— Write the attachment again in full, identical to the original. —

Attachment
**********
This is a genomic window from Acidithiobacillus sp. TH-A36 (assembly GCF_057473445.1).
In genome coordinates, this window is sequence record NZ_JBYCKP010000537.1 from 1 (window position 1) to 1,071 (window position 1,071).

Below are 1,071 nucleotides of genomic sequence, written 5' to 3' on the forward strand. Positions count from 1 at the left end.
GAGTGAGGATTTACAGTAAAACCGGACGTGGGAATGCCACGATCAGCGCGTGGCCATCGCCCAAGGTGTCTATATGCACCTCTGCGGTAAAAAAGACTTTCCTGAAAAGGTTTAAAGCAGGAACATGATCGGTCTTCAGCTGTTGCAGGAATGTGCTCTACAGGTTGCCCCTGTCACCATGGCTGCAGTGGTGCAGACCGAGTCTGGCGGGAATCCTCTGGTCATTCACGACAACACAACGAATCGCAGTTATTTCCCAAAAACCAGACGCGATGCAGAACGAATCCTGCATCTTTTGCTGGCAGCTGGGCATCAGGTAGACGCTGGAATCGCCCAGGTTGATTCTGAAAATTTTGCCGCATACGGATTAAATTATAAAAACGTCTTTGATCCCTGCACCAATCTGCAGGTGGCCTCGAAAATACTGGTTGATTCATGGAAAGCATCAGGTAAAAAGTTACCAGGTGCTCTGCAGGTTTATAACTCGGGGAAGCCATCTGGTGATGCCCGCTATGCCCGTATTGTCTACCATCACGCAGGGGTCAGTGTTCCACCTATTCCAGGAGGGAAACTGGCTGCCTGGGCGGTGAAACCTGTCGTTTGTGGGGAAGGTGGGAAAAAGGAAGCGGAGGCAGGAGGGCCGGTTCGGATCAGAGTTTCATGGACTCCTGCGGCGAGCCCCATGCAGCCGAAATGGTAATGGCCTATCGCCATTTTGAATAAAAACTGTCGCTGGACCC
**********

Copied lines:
This is a genomic window from Acidithiobacillus sp. TH-A36 (assembly GCF_057473445.1).
In genome coordinates, this window is sequence record NZ_JBYCKP010000537.1 from 1 (window position 1) to 1,071 (window position 1,071).

Below are 1,071 nucleotides of genomic sequence, written 5' to 3' on the forward strand. Positions count from 1 at the left end.
GAGTGAGGATTTACAGTAAAACCGGACGTGGGAATGCCACGATCAGCGCGTGGCCATCGCCCAAGGTGTCTATATGCACCTCTGCGGTAAAAAAGACTTTCCTGAAAAGGTTTAAAGCAGGAACATGATCGGTCTTCAGCTGTTGCAGGAATGTGCTCTACAGGTTGCCCCTGTCACCATGGCTGCAGTGGTGCAGACCGAGTCTGGCGGGAATCCTCTGGTCATTCACGACAACACAACGAATCGCAGTTATTTCCCAAAAACCAGACGCGATGCAGAACGAATCCTGCATCTTTTGCTGGCAGCTGGGCATCAGGTAGACGCTGGAATCGCCCAGGTTGATTCTGAAAATTTTGCCGCATACGGATTAAATTATAAAAACGTCTTTGATCCCTGCACCAATCTGCAGGTGGCCTCGAAAATACTGGTTGATTCATGGAAAGCATCAGGTAAAAAGTTACCAGGTGCTCTGCAGGTTTATAACTCGGGGAAGCCATCTGGTGATGCCCGCTATGCCCGTATTGTCTACCATCACGCAGGGGTCAGTGTTCCACCTATTCCAGGAGGGAAACTGGCTGCCTGGGCGGTGAAACCTGTCGTTTGTGGGGAAGGTGGGAAAAAGGAAGCGGAGGCAGGAGGGCCGGTTCGGATCAGAGTTTCATGGACTCCTGCGGCGAGCCCCATGCAGCCGAAATGGTAATGGCCTATCGCCATTTTGAATAAAAACTGTCGCTGGACCC